FRIENDS of the Elderly, the charity which runs care homes, daycare centres and home care services throughout England has been hosting a series of employee workshops to discover and put into action, how it can deliver better support and improve wellbeing in the workplace for all its teams.
The feedback from the workshops has led to the creation of the Friends of the Elderly’s Wellbeing Pledge, which outlines the charity’s ethos, values and future plans to ensure its team’s workplace wellbeing.
Commenting on the Wellbeing Pledge, Friends of the Elderly’s Head of Human Resources, Matthew Yates said:
“The employee workshops gave us a great and valuable insight into our most important asset – our teams – on where they feel they need more support, training and guidance. We rely heavily on the experience, skills and talents of our employees and volunteers and need to ensure they have everything they need to continue to deliver an exceptional level of care to all our residents and service users.”
The wellbeing of its teams is the charity’s top priority and it works to achieve this by keeping everyone safe and respecting everyone’s needs albeit physical, emotional, mental and occupational. Through the Wellbeing Pledge, the charity hopes to underpin its respectful and safe environment which provides a space to share experiences and learn from each other.
The Wellbeing Pledge is based on the VIPS Framework developed by the Association for Dementia Studies, led by Professor Dawn Brooker at the University of Worcester, which
promotes person-centred care.
“The VIPS Framework has helped us to construct and support the Wellbeing Pledge. V refers to a Values base that asserts the absolute of all human lives regardless of age or cognitive ability. I is an Individualised approach which recognises everyone’s uniqueness. P is understanding the world from the perspective of our residents and services users, and S provides a Social environment which Supports psychological needs. When these elements are brought together, they are a powerful approach for us to support and value everybody.
“By valuing everyone, we are reinforcing our culture where everyone is valued, feels safe and supported. It demonstrates how Friends of the Elderly treats its teams and volunteers in the same we that it treats all our service users.”
To achieve its aims, the charity has ensured it is inclusive and diverse in its approach. It is
committed to promoting equal opportunities and treatment regardless of age, disability, gender reassignment, marital or civil partner status, pregnancy or maternity, race, colour, nationality, ethnic or national origin, religion or belief, sex or sexual orientation.
Jessica Stone, Friends of the Elderly’s Head of Marketing and Communications added:
“Our objective is to become an employer of choice. We are continuously improving, developing and learning to make sure we are always inclusive and continue to promote cultural awareness.”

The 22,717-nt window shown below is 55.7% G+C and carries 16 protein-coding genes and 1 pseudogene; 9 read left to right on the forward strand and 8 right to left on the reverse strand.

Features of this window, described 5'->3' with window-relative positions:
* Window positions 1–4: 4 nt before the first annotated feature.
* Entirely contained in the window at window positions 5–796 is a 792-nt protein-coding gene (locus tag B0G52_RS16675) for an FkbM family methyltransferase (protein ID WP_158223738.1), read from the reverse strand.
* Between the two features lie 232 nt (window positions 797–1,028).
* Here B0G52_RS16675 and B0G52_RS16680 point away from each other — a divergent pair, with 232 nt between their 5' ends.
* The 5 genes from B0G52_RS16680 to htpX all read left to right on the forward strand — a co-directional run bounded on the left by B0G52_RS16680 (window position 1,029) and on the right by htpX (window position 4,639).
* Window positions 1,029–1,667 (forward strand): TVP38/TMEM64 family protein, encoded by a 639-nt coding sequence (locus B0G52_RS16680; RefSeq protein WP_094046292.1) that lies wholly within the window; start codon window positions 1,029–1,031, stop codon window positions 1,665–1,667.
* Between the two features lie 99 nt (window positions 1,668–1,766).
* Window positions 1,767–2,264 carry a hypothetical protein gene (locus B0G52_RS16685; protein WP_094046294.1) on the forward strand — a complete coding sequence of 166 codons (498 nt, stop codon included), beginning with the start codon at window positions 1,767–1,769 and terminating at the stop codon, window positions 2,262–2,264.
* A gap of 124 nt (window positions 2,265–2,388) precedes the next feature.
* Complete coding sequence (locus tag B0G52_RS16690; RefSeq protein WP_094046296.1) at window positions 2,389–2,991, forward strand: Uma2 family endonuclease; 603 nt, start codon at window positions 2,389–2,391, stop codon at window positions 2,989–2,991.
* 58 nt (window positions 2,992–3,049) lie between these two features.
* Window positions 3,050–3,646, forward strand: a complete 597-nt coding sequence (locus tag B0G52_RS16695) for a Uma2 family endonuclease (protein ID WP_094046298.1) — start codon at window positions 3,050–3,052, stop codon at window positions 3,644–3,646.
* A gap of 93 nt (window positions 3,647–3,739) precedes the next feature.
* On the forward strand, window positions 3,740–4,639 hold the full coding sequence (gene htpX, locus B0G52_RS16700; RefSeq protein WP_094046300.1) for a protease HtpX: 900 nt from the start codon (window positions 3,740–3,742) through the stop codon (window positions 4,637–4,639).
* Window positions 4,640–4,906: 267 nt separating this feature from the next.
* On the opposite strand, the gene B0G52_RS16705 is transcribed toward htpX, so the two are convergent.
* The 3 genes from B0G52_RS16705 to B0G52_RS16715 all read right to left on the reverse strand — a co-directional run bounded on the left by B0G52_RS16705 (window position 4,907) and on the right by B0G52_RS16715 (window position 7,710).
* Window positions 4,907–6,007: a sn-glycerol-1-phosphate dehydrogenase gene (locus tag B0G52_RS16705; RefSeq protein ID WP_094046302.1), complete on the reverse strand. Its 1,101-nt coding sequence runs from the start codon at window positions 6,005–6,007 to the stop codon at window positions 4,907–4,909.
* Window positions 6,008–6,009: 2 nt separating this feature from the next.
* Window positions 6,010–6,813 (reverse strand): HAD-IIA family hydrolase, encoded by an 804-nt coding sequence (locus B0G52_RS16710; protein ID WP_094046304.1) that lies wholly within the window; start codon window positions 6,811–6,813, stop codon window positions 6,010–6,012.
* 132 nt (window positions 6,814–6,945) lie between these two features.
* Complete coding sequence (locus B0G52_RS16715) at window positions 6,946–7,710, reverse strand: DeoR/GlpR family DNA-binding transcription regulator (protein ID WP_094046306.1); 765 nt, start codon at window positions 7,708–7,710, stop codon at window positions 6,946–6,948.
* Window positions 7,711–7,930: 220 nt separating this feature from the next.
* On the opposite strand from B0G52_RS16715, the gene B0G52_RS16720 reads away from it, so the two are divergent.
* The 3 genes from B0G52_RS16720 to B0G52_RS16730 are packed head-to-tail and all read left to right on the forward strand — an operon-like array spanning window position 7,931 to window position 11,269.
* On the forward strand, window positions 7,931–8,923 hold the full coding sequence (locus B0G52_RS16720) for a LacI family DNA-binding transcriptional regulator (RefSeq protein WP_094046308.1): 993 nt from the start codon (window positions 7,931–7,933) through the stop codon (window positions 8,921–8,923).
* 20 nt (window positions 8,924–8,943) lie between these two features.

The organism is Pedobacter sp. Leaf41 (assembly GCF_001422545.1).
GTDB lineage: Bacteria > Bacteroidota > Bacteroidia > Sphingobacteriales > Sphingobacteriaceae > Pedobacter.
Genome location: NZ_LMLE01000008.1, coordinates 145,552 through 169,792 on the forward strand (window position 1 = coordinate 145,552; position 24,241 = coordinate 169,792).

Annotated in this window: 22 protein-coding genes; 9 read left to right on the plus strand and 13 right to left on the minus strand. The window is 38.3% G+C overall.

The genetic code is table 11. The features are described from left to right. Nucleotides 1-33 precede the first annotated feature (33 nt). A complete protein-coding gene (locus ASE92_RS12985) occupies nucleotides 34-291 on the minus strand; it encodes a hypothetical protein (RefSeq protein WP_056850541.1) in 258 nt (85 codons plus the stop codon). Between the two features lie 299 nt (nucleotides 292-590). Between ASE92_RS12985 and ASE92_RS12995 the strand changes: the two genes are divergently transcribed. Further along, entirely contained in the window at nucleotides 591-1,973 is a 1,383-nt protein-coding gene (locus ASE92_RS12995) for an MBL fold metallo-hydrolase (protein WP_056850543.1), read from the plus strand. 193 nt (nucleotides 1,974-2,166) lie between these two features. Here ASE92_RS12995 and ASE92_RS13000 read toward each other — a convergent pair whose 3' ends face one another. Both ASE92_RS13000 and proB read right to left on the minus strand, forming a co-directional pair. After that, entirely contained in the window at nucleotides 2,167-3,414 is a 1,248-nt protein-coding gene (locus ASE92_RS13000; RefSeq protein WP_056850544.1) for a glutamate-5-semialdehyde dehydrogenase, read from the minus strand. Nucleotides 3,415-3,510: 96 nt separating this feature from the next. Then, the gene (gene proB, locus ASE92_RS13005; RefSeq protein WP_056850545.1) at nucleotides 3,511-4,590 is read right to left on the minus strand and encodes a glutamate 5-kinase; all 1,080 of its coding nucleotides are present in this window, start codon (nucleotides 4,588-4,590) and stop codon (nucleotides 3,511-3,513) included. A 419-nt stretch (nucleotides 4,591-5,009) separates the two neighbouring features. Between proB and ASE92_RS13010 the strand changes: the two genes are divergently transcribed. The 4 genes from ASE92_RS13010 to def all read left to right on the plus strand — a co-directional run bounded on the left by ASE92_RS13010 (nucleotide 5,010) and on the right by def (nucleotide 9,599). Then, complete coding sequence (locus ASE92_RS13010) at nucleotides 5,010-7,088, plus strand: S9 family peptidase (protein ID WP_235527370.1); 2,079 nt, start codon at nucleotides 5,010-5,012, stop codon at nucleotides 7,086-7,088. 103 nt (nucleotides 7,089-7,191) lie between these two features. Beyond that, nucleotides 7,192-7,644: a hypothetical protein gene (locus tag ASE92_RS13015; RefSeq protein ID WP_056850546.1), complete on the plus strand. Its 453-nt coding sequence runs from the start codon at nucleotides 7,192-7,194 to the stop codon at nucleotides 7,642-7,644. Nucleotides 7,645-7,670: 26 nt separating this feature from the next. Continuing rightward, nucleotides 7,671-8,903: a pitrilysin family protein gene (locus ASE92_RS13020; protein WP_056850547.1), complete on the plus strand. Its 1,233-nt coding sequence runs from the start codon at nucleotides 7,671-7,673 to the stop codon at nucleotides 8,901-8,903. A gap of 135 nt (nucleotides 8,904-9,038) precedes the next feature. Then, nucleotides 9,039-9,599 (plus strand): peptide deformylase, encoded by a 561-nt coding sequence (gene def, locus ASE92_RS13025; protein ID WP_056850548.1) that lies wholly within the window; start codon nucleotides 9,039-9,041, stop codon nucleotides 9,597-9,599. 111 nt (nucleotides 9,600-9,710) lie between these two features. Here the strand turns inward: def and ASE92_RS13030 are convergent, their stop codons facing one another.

The charity has also adapted social psychologist, Tom Kitwood’s, ‘Flower’ which identifies the fundamental psychological and social human needs which must be met for everyone in order to maintain a good sense of wellbeing.
By adopting the five-petal flower model, Friends of the Elderly has additionally pledged to be committed to its team’s Identity, Occupation, Inclusion, Attachment and Comfort. This has led to the charity creating a refreshed wellbeing package that encompasses staff development opportunities, recognition, supporting mental health at work and focuses on inclusion, diversity and what is most important to each of its team members.
“We are committed to treating everyone with respect and supporting their specific needs by being an understanding and flexible organisation. We provide individual training and opportunities for personal, vocational, and professional development, reflecting people’s individual interests and skills as well as celebrating their achievements.
“We want to ensure that everyone who works within Friends of the Elderly is supported in their work and has the right tools and support to ensure they feel valued. We recognise good practice and how important it is to reward people when they go above and beyond in their roles. By communicating openly and inclusively with all our colleagues and providing a space for everyone to share good practice, is key to people being happy and fulfilled at work.”
Work is important, but wellbeing is about finding a work-life balance, so Friends of the Elderly is committed to increasing its work-based benefits package to ensure that everyone is able to make the most of time with friends and families. Caring for others is so important as well as rewarding; however, it can also be very challenging and put a strain on mental health and wellbeing. The charity recognises this and has made it a priority to ensure that its teams feel safe in their roles, and their mental and physical wellbeing is looked after.
Support systems are in place to make sure that no one goes unnoticed if they are struggling, as well as training more individuals to provide psychological and mental health first aid so that the tools are in place for additional support.
“At the centre of the Kitwood Flower is the need to be loved and to love someone. These are extraordinary and unprecedented times, the likes of which none of us has ever faced before. They are scary and very present in our workplaces. Being loved and accepted is part of the human need for survival, from when we were born. Love can range from loving a person, an activity or favourite food, to loving a god and feeling self-love. We cannot manufacture love, but we can support all our teams by laying the foundations to meet their needs.
“Our Wellbeing Pledge is just the first step in our wellbeing journey as an organisation and these are our commitments to our valued teams.”